Wang Jian (Chinese, 1598 - 1677)
Landscape in the Manner of Zhao Mengfu, Qing dynasty, 1661
Hanging scroll, ink on paper
36 x 18 in. (91.4 x 45.7 cm)
Gift of Carol S. Brooks in honor of her father, George J. Schlenker, and R. T. Miller, Jr. Fund, 1997
This self-consciously art-historical ink landscape is a classic example of Qing dynasty Orthodox-school painting by one of the leading artists of that movement.
During the seventeenth century, the balance between style and content became a major issue in Chinese painting. For certain artists of that period, a painting's subject was primarily a vehicle for displaying its style: what was depicted became less important than how it was depicted. Understanding such beliefs, which were especially prevalent among painters of the Orthodox school, is essential for interpreting works such as the Oberlin scroll.
One stylistic aspect of painting heavily stressed in Orthodox-school ideology was brushwork. According to Orthodox beliefs, brushwork should be kinesthetic; it should reveal the hand of the artist as well as describe a form. Wang Jian's painting includes a variety of kinesthetic brush techniques, ranging from long flowing strokes and short ropey lines, to soft dabs and sharp splotchy dots. Moreover, it combines passages of "wet" brush techniques, in which the use of a fluid and diffuse ink gives the forms a saturated, solid appearance, with passages of "dry" brush technique, in which the use of a concentrated and slightly dry ink gives the forms a crumbly, weathered appearance. This variety of techniques, and the skill with which they are executed, make this painting a virtuoso example of Orthodox brushwork.
Orthodox-school theory also emphasized composition, which ideally should be complex yet well integrated. The composition of the Oberlin painting exhibits three distinct arrangements of landscape forms. The first is the horizontal, tripartite division between foreground, middle ground, and background. The second is the central vertical axis formed by the tree group in the foreground, the rocky knoll in the middle ground, and the first foothills of the mountains in the background. The third is the diagonal grouping of the forms stretching from the right foreground to the left background. In the work of a lesser artist, such a complicated composition might have pulled the painting apart into visual and spatial confusion. In this scroll, however, the multiple trajectories actually bind the forms of the landscape more closely together, resulting in a complex but harmonious composition that represents the epitome of good Orthodox-school painting.
A third important element in Orthodox-school painting theory was the concept of fang, or the creative reinterpretation of the styles of past masters. According to the inscription in the upper right of the image, this painting follows the style of a Yuan dynasty painter named Zhao Mengfu (1254-1322). Zhao was an extremely important figure in the history of Chinese literati painting. He was among the first Chinese artists to use brush techniques to construct forms rather than merely delineate them, and he was also among the first to use archaism and references to past styles as a deliberate artistic strategy.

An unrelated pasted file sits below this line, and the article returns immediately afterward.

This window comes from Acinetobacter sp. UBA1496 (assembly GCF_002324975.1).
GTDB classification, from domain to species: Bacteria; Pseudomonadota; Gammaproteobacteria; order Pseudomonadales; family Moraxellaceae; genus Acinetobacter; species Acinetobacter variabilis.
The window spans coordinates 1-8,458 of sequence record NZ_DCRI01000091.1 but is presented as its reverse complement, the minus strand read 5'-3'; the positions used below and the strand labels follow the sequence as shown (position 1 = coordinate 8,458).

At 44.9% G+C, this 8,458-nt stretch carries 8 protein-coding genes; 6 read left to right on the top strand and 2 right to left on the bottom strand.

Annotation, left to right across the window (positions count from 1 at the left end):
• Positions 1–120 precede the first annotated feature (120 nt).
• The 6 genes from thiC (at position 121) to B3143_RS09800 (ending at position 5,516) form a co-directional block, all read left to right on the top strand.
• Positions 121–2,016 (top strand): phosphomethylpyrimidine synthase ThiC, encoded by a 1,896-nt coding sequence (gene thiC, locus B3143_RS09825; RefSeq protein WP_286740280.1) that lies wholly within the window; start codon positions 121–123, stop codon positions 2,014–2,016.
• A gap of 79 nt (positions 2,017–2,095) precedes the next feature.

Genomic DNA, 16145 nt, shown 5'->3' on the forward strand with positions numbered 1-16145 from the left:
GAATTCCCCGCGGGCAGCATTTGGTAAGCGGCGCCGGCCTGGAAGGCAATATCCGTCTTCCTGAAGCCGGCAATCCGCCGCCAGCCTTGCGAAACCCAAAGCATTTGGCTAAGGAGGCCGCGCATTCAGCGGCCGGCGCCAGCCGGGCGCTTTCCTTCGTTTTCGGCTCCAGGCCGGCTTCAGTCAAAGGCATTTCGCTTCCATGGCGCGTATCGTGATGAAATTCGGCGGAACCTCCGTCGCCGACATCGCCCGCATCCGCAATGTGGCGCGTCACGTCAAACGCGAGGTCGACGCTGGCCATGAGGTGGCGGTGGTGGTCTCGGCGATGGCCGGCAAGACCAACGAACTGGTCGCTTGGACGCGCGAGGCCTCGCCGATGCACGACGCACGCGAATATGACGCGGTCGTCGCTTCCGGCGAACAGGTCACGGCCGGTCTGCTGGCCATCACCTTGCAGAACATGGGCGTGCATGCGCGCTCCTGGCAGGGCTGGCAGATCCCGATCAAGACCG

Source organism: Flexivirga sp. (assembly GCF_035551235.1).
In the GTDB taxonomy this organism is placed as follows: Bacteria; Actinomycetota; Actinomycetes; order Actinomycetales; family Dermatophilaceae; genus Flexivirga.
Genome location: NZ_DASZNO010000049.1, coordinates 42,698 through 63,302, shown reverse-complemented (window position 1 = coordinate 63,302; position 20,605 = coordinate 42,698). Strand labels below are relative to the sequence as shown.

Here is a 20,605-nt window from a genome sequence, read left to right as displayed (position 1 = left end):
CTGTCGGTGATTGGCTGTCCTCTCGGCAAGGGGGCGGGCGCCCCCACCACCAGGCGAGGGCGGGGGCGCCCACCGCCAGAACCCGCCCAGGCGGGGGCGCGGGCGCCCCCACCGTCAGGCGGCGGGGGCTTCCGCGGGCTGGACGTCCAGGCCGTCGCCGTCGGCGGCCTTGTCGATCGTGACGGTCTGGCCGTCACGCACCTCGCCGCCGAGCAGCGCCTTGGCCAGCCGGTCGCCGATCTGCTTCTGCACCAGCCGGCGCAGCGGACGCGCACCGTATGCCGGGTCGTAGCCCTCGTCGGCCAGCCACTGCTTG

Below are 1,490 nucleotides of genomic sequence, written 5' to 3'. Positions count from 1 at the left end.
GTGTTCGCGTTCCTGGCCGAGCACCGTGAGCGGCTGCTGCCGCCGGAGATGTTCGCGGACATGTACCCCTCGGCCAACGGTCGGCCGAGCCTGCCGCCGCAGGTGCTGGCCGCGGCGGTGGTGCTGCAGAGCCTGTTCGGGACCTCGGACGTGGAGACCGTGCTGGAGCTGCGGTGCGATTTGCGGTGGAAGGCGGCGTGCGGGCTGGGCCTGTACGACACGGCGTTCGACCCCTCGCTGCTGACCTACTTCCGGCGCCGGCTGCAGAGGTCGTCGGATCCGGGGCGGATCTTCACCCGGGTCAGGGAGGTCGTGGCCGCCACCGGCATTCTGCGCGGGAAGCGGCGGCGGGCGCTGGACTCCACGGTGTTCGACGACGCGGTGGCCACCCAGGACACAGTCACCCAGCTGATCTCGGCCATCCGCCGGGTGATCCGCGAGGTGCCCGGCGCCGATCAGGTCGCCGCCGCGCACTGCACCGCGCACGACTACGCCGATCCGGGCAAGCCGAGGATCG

By alluding to Zhao Mengfu, Wang Jian invites the knowledgeable viewer to look at this painting in the context of a long artistic tradition, and to compare it mentally to other works in that lineage. In this way, the inscription adds extra richness and complexity to the formal qualities of the painting, while at the same time it enforces a certain social exclusivity. By restricting the full appreciation of this painting to those with an extensive knowledge of Chinese art history and culture, the Oberlin painting exemplifies the Orthodox-school belief that their ideology should dictate not only the creation of the painting, but the viewing of it as well.
Born into one of the most prominent families in Taicang, Jiangsu province, Wang Jian grew up in a privileged, highly cultured environment. Like all male children of his station in later imperial China, Wang's youth and early adulthood were spent preparing for the government examinations and a career in the civil service. In 1633, Wang earned the second-level juren degree, and, because he came from a notable family, was appointed to a government position in Beijing. In 1638, Wang again used his family connections to obtain a position as prefect of Lianzhou in Guangdong province. He stayed in this position until 1641, at which time he retired to his family's estate, where he built a retreat and devoted himself to literary and artistic endeavors. As a former student of Dong Qichang (155-1636) and a member of the famous "Nine Friends of Painting," Wang became one of the most influential painters and theorists of the late seventeenth century. Together with Wang Shimin (1592-1680), Wang Hui (1632-1717), and Wang Yuanqi (1642-1715), Wang Jian is considered one of the "Four Wangs" who were the anchors of the Orthodox school during the first sixty years of Qing rule.
Rogers, Howard. Masterworks of Ming and Qing Painting from the Forbidden City. Exh. cat., International Arts Council, Lansdale, Penn., 1988, p. 157.
Yu Jianhua. Zhongguo meishujia renming cidian. Shanghai, 1981, p. 157.
With Cheng Chi, Tôkyô (1964)
Sold to Dr. George J. Schlenker, Piedmont, California (1964)
Collection Carol Brooks (his daughter), from whom purchased in 1997
This hanging scroll is painted with black sumi ink on paper (probably bamboo or mulberry pith). The image and scroll are both in excellent condition, with only minor evidence of wear. The dated inscription and signature in the upper right corner are accompanied by one seal of the artist.